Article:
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Group performance and Cohesion

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Group Performance and Cohesion Group performance is perceived through Steiners Model of productivity, which is as follows: Actual Productivity = Potential Productivity - Losses Due to Faulty Processes Actual productivity refers to the final product of a sporting action by a team collectively e.g. The score a diving pair is given from the judges of their performance or how successful a corner kick routine goes for a football team. Potential productivity is the maximum capability of a person or team to achieve the task. In basic terms this is "the perfect performance", e.g. A formula 1 driver completes a qualifying lap with absolute zero mistakes from the driver or car; this lap will be impossible to be bettered. Faulty processes are categorized two different factors, Co-ordinational and Motivational losses. Co-ordinational losses can be described as the "Ringlemann effect". It is known as the Ringlemann effect because he was the first person to state that these losses occur more in teams of increasing numbers. ...read more.


Group Cohesion is the way in which a group of people work together to achieve a common goal for the benefit of all those involved, sticking together as a collective unit throughout the process. There are two forms of cohesion; task cohesion and social cohesion. Despite the fact that both types of cohesion are important, the nature of the game or activity determines which type of cohesion will further aid the interaction levels in a group to achieve the common goal. Task cohesion is most relevant in interactionist sports such as football, where performers have high levels of communication with team mates to achieve the common goal of the entire team, e.g. Rooney and Ronaldo's fast paced counter attack vs. Arsenal in 2008, the move was perfect due to excellent individual performance and very good communication between the two players. Normally this type of cohesion is formed in training routines through Practice. ...read more.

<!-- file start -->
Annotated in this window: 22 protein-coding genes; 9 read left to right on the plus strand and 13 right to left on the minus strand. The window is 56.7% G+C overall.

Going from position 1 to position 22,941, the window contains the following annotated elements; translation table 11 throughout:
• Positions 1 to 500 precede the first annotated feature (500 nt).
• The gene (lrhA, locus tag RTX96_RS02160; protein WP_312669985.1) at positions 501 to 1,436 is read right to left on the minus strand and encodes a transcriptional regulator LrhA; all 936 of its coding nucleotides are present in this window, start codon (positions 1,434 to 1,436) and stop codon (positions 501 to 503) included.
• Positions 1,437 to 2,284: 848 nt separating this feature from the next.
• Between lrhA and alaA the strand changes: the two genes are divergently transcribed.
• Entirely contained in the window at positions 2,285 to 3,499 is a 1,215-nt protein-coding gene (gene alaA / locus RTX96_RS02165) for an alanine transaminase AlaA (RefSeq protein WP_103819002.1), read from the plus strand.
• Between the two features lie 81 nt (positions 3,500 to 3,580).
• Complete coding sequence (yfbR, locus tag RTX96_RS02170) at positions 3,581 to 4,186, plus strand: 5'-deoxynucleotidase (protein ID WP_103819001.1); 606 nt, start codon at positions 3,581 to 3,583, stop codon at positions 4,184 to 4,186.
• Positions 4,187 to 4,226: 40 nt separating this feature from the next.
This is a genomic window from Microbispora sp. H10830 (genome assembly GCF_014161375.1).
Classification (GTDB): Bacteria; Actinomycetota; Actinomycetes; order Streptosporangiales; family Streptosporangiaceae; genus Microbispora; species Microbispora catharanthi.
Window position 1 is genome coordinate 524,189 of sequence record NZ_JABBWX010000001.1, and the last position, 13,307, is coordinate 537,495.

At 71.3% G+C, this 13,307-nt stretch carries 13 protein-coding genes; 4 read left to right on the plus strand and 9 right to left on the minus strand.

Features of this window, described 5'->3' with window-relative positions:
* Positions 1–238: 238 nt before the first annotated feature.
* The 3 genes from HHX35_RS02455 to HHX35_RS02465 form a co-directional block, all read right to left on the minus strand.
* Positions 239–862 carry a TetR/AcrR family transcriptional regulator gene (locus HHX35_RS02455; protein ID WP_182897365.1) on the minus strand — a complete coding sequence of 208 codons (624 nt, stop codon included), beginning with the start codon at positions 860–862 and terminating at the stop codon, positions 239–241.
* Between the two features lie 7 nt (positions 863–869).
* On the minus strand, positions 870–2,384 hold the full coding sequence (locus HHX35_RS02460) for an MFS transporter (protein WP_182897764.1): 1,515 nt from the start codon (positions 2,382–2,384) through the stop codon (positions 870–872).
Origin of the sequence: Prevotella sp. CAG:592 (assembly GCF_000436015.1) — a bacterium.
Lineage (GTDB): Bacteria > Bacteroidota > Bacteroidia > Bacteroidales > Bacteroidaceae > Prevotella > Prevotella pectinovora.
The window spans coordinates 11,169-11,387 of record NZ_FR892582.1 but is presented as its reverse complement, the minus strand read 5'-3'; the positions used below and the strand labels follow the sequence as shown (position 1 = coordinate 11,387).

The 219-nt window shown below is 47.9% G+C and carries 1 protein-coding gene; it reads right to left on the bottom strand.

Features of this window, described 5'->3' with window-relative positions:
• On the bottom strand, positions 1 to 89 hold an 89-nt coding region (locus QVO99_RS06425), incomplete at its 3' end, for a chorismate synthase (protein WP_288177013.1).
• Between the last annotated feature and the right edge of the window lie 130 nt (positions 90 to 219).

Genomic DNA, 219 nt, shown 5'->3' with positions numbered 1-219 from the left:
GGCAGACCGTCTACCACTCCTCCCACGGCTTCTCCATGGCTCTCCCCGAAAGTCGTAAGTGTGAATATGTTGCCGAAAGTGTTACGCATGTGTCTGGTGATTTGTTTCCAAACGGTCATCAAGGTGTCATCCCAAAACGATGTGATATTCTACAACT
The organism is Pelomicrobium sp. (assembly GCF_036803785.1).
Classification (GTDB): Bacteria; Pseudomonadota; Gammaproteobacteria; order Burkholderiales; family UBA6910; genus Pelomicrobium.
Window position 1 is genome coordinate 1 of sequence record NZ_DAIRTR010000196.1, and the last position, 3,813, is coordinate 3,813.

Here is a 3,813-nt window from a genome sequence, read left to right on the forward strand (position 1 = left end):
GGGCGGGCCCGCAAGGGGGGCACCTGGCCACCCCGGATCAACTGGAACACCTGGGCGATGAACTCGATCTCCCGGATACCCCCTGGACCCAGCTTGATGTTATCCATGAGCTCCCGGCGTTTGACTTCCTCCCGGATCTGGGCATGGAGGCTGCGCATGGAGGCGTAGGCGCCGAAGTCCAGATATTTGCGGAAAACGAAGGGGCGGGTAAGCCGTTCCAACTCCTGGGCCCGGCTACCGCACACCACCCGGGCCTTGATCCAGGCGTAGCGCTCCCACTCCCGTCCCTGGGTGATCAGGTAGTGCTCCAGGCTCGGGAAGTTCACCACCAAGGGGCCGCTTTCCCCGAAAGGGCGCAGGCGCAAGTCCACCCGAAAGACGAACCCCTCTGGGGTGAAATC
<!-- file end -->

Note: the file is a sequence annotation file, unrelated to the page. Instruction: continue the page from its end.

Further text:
Leadership styles are determined by the task and position and status of the leader by other group members, for instance a leader such as Steven Gerrard can communicate between those who haven't developed sufficient relationships yet within the team. However should the leader lack respect, such was the case in the French national team at this years world cup, where players didn't respect the actions and decisions of coach Raymond Domenech, dysfunctional behaviour breaks out and minimises team cohesion causing poor performances on the pitch. Team factors refers to a teams past successes or failures as a unit, for instance a team who has experienced many successes in their campaigns may find themselves having better social cohesion, as the combined victory can bring people closer, and obviously task cohesion was inevitably present for they would most likely have not succeeded without it. Opposed to this, continual defeats may lead to accusations and the formation of sub-groups of those blaming each other which in turn impedes the formation of team cohesion. ?? ?? ?? ?? PE SR Discussion On Group Performance And Cohesion Jack Basford 1008 words ...read more.

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